The internet is very different from that. Millions of individuals go on the internet to a site like Facebook, but they each have a slightly different experience, based on their friends and the content they have liked in the past. Even the ads on the side of the page are different based on their current or previous browsing history. After they leave Facebook, there are a near limitless number of other sites they can visit and explore. Often times, a person can flip through the channels and find “nothing on”, but no one can make the same claim about the internet. There is always something to read or watch, but the user has to search for it.

Search engines are great for searching far and wide for information, but sometimes it is difficult to cast a broad enough net to catch what you are looking for without bringing in a lot of things you don’t want. The evolution of language can actually make things more difficult to find, because slang terminology can result in a word meaning two very different things. It also helps to know the correct name for what you are searching for.  Is some cases, you may need both to locate what you are actually looking for. I’ve recently started considering building a small boat. There are an absurd amount of boat plans and pictures of homemade wooden boats on the internet, but finding just the right one has proven to be somewhat frustrating. I know what I want to find, I believe it is an Asian inspired small fishing boat, but I’m having trouble finding out what that type of boat would be named or where to find the plans for it. So far my results have yielded a lot of the same types, so I know that I will need to try a different approach.  I may get to the point where I take what I know and use social media to try to fill in the rest. I have a couple friends that have also done boat building research, a few that have traveled to and lived in Korea, China, and Japan, and others that just seem to know a lot of random things. If I can’t find it on my own, I may need to post my question on Facebook and poll the audience.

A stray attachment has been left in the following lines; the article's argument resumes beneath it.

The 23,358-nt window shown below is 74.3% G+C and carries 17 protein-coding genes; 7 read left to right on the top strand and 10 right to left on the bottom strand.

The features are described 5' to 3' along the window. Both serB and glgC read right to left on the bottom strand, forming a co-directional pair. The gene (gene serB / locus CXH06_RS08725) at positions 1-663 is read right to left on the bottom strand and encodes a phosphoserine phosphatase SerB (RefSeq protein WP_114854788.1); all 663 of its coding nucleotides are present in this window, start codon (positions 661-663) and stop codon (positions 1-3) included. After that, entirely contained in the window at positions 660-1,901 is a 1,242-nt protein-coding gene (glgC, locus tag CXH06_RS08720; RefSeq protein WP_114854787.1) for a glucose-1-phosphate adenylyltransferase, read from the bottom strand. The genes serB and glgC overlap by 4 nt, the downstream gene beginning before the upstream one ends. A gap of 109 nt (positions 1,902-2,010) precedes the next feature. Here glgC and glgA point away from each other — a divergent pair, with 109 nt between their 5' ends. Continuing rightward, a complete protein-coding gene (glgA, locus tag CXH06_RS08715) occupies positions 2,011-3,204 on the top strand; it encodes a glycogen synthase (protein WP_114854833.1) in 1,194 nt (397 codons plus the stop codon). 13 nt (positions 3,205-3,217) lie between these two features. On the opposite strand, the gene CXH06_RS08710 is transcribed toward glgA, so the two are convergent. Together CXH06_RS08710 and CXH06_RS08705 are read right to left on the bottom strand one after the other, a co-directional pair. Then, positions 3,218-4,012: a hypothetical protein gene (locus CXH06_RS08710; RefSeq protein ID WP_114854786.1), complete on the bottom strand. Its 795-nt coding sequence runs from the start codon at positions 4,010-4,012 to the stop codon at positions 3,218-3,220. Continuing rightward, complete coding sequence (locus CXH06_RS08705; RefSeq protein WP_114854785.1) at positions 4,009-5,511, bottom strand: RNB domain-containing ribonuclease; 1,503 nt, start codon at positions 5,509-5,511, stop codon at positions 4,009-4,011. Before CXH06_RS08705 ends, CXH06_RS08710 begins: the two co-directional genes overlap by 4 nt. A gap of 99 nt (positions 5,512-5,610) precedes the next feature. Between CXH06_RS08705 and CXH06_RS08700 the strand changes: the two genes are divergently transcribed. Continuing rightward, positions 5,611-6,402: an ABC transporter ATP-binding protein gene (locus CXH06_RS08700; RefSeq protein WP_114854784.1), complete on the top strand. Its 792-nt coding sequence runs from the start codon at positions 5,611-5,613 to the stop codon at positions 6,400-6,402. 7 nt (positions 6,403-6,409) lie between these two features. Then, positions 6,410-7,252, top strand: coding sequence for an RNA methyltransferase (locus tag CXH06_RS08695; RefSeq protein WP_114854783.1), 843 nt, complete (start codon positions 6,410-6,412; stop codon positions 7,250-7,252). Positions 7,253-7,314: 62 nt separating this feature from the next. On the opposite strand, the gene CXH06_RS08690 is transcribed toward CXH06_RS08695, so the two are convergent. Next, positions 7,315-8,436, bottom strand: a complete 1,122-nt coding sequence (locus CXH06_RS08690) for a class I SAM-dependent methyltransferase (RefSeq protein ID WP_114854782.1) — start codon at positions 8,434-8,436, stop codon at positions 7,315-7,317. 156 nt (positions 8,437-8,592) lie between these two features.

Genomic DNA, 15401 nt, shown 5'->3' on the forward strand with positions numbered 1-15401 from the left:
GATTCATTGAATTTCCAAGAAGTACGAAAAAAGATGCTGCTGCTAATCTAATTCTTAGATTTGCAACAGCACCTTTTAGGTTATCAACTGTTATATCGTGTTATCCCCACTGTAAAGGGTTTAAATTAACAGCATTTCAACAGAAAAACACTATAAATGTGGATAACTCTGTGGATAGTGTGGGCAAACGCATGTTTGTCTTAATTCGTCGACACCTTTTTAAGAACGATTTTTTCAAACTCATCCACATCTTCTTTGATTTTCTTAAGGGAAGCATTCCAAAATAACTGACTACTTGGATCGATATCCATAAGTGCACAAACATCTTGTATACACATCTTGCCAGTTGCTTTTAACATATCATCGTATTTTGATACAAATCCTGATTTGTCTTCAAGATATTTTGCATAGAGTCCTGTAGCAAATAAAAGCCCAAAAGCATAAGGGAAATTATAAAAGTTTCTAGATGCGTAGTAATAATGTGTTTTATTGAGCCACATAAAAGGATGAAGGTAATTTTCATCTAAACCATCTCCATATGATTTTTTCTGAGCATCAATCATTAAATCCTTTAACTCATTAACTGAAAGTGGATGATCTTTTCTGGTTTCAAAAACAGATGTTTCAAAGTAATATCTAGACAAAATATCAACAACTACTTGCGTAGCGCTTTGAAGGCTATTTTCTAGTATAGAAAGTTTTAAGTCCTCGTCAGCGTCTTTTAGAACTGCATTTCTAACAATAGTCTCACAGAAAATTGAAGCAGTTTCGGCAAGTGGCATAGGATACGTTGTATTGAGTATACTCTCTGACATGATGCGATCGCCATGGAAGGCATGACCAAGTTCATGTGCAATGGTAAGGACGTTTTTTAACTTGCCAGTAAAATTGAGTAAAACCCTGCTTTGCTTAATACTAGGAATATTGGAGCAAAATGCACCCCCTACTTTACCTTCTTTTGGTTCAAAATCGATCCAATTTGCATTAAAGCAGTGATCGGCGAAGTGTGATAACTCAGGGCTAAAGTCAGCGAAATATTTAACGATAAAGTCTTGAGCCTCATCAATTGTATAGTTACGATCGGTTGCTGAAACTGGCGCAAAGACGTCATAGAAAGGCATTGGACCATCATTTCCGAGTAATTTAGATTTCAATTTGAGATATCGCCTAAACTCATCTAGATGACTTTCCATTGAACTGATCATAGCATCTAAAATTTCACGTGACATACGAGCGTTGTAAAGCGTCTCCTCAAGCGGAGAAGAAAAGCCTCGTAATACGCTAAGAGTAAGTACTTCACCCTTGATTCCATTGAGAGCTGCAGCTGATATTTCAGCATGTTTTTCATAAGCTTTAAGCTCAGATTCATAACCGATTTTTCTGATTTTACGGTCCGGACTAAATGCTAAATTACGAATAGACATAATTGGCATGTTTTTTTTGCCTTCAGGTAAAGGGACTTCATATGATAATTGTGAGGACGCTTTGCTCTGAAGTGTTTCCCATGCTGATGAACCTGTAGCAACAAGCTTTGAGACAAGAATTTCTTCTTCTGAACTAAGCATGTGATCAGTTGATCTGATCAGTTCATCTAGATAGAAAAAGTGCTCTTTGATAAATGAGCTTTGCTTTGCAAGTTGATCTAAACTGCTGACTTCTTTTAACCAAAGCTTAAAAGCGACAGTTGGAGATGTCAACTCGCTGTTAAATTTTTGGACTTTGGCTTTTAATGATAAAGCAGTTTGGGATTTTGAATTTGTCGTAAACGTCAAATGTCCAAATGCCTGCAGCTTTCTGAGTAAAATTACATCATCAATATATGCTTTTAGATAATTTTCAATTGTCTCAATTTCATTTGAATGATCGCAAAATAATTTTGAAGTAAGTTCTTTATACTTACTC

Qualman also mentions that Google has implemented more interactive tools to use when searching that allow users to vote up or down search results. I was unaware of this feature, but I plan to use it in the future when I am presented with a link to something that makes no sense based on my search terms. I will also use it if I finally find what I am looking for on search page 3.

Social Media: It’s all in how you use it

I have to start out by saying that reading the Boyd article was strange to me because I witnessed some of the evolution of social networking sites. I guess it seemed odd to me reading the history of something that I participated in, and that still seems fairly recent to me.

I joined Facebook when it was first opened to email accounts, and I have been at least a semi active user since I joined. I also joined sites like MySpace and Live Journal, but I didn’t stay with them for very long. I definitely agree with Boyd’s classification of social network sites vs. social networking sites. Many of the successful sites are intended to maintain friendship networks that someone already has rather than expand an existing friend network. That option is still available through comments to posts, but it isn’t a main focus of the site.